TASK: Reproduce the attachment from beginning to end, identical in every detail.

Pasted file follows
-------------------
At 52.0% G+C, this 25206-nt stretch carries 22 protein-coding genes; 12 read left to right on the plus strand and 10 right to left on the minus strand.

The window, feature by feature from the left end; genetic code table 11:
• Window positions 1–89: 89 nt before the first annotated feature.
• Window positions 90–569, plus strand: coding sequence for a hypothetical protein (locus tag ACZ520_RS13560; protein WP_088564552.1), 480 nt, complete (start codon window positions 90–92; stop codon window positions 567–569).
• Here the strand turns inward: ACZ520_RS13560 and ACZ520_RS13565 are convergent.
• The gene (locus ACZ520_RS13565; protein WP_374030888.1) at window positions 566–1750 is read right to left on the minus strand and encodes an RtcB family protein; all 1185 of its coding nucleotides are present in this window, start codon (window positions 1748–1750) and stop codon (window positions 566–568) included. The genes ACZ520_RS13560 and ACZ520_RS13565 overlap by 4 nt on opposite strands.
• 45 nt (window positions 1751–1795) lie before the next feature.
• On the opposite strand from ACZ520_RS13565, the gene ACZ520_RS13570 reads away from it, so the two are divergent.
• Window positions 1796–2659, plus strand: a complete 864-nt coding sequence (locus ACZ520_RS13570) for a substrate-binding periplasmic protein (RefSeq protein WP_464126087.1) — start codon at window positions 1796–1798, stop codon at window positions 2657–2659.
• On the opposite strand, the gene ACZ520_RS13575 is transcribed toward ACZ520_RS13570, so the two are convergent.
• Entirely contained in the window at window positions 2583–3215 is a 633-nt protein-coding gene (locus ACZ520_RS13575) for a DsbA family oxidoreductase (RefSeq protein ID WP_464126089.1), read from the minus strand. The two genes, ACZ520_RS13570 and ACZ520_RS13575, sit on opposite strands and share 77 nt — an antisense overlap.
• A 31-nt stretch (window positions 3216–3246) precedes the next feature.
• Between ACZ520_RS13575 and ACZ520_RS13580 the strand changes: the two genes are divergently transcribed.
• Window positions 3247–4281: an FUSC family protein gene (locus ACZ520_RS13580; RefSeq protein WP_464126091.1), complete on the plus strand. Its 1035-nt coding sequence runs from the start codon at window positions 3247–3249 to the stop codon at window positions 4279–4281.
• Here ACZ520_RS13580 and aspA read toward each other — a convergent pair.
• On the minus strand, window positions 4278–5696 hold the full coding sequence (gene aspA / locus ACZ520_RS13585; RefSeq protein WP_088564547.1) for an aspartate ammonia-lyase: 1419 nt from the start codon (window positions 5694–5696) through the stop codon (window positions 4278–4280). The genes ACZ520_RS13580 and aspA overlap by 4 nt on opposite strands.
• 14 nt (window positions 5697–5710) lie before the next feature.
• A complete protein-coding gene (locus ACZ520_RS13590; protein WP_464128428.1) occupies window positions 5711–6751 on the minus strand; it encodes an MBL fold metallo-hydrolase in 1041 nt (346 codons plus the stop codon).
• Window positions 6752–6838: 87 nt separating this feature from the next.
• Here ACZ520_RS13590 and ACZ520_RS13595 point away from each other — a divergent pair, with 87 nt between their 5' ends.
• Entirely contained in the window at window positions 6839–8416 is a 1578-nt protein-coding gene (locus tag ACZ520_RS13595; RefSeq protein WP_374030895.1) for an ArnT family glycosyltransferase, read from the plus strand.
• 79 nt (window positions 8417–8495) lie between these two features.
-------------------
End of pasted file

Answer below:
At 52.0% G+C, this 25206-nt stretch carries 22 protein-coding genes; 12 read left to right on the plus strand and 10 right to left on the minus strand.

The window, feature by feature from the left end; genetic code table 11:
• Window positions 1–89: 89 nt before the first annotated feature.
• Window positions 90–569, plus strand: coding sequence for a hypothetical protein (locus tag ACZ520_RS13560; protein WP_088564552.1), 480 nt, complete (start codon window positions 90–92; stop codon window positions 567–569).
• Here the strand turns inward: ACZ520_RS13560 and ACZ520_RS13565 are convergent.
• The gene (locus ACZ520_RS13565; protein WP_374030888.1) at window positions 566–1750 is read right to left on the minus strand and encodes an RtcB family protein; all 1185 of its coding nucleotides are present in this window, start codon (window positions 1748–1750) and stop codon (window positions 566–568) included. The genes ACZ520_RS13560 and ACZ520_RS13565 overlap by 4 nt on opposite strands.
• 45 nt (window positions 1751–1795) lie before the next feature.
• On the opposite strand from ACZ520_RS13565, the gene ACZ520_RS13570 reads away from it, so the two are divergent.
• Window positions 1796–2659, plus strand: a complete 864-nt coding sequence (locus ACZ520_RS13570) for a substrate-binding periplasmic protein (RefSeq protein WP_464126087.1) — start codon at window positions 1796–1798, stop codon at window positions 2657–2659.
• On the opposite strand, the gene ACZ520_RS13575 is transcribed toward ACZ520_RS13570, so the two are convergent.
• Entirely contained in the window at window positions 2583–3215 is a 633-nt protein-coding gene (locus ACZ520_RS13575) for a DsbA family oxidoreductase (RefSeq protein ID WP_464126089.1), read from the minus strand. The two genes, ACZ520_RS13570 and ACZ520_RS13575, sit on opposite strands and share 77 nt — an antisense overlap.
• A 31-nt stretch (window positions 3216–3246) precedes the next feature.
• Between ACZ520_RS13575 and ACZ520_RS13580 the strand changes: the two genes are divergently transcribed.
• Window positions 3247–4281: an FUSC family protein gene (locus ACZ520_RS13580; RefSeq protein WP_464126091.1), complete on the plus strand. Its 1035-nt coding sequence runs from the start codon at window positions 3247–3249 to the stop codon at window positions 4279–4281.
• Here ACZ520_RS13580 and aspA read toward each other — a convergent pair.
• On the minus strand, window positions 4278–5696 hold the full coding sequence (gene aspA / locus ACZ520_RS13585; RefSeq protein WP_088564547.1) for an aspartate ammonia-lyase: 1419 nt from the start codon (window positions 5694–5696) through the stop codon (window positions 4278–4280). The genes ACZ520_RS13580 and aspA overlap by 4 nt on opposite strands.
• 14 nt (window positions 5697–5710) lie before the next feature.
• A complete protein-coding gene (locus ACZ520_RS13590; protein WP_464128428.1) occupies window positions 5711–6751 on the minus strand; it encodes an MBL fold metallo-hydrolase in 1041 nt (346 codons plus the stop codon).
• Window positions 6752–6838: 87 nt separating this feature from the next.
• Here ACZ520_RS13590 and ACZ520_RS13595 point away from each other — a divergent pair, with 87 nt between their 5' ends.
• Entirely contained in the window at window positions 6839–8416 is a 1578-nt protein-coding gene (locus tag ACZ520_RS13595; RefSeq protein WP_374030895.1) for an ArnT family glycosyltransferase, read from the plus strand.
• 79 nt (window positions 8417–8495) lie between these two features.